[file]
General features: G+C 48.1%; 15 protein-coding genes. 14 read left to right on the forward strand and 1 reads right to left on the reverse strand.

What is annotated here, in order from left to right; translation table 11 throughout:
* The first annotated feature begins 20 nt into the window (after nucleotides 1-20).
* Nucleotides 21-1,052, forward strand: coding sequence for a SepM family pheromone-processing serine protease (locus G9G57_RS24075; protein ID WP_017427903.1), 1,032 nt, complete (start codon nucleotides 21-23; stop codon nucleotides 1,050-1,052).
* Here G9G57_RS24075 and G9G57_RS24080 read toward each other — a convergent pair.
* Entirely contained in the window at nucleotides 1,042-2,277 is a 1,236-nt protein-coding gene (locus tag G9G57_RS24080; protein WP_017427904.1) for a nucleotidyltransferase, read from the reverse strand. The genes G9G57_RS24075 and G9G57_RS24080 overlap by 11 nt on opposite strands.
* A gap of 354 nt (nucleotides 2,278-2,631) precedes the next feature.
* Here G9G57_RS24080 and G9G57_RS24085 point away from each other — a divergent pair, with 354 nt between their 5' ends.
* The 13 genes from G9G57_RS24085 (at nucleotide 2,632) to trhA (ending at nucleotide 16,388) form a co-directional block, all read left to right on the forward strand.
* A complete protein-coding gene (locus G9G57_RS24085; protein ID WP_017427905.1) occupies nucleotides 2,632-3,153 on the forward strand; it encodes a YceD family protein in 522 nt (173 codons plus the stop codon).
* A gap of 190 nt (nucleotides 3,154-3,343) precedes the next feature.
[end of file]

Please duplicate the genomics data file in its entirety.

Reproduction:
General features: G+C 48.1%; 15 protein-coding genes. 14 read left to right on the forward strand and 1 reads right to left on the reverse strand.

What is annotated here, in order from left to right; translation table 11 throughout:
* The first annotated feature begins 20 nt into the window (after nucleotides 1-20).
* Nucleotides 21-1,052, forward strand: coding sequence for a SepM family pheromone-processing serine protease (locus G9G57_RS24075; protein ID WP_017427903.1), 1,032 nt, complete (start codon nucleotides 21-23; stop codon nucleotides 1,050-1,052).
* Here G9G57_RS24075 and G9G57_RS24080 read toward each other — a convergent pair.
* Entirely contained in the window at nucleotides 1,042-2,277 is a 1,236-nt protein-coding gene (locus tag G9G57_RS24080; protein WP_017427904.1) for a nucleotidyltransferase, read from the reverse strand. The genes G9G57_RS24075 and G9G57_RS24080 overlap by 11 nt on opposite strands.
* A gap of 354 nt (nucleotides 2,278-2,631) precedes the next feature.
* Here G9G57_RS24080 and G9G57_RS24085 point away from each other — a divergent pair, with 354 nt between their 5' ends.
* The 13 genes from G9G57_RS24085 (at nucleotide 2,632) to trhA (ending at nucleotide 16,388) form a co-directional block, all read left to right on the forward strand.
* A complete protein-coding gene (locus G9G57_RS24085; protein ID WP_017427905.1) occupies nucleotides 2,632-3,153 on the forward strand; it encodes a YceD family protein in 522 nt (173 codons plus the stop codon).
* A gap of 190 nt (nucleotides 3,154-3,343) precedes the next feature.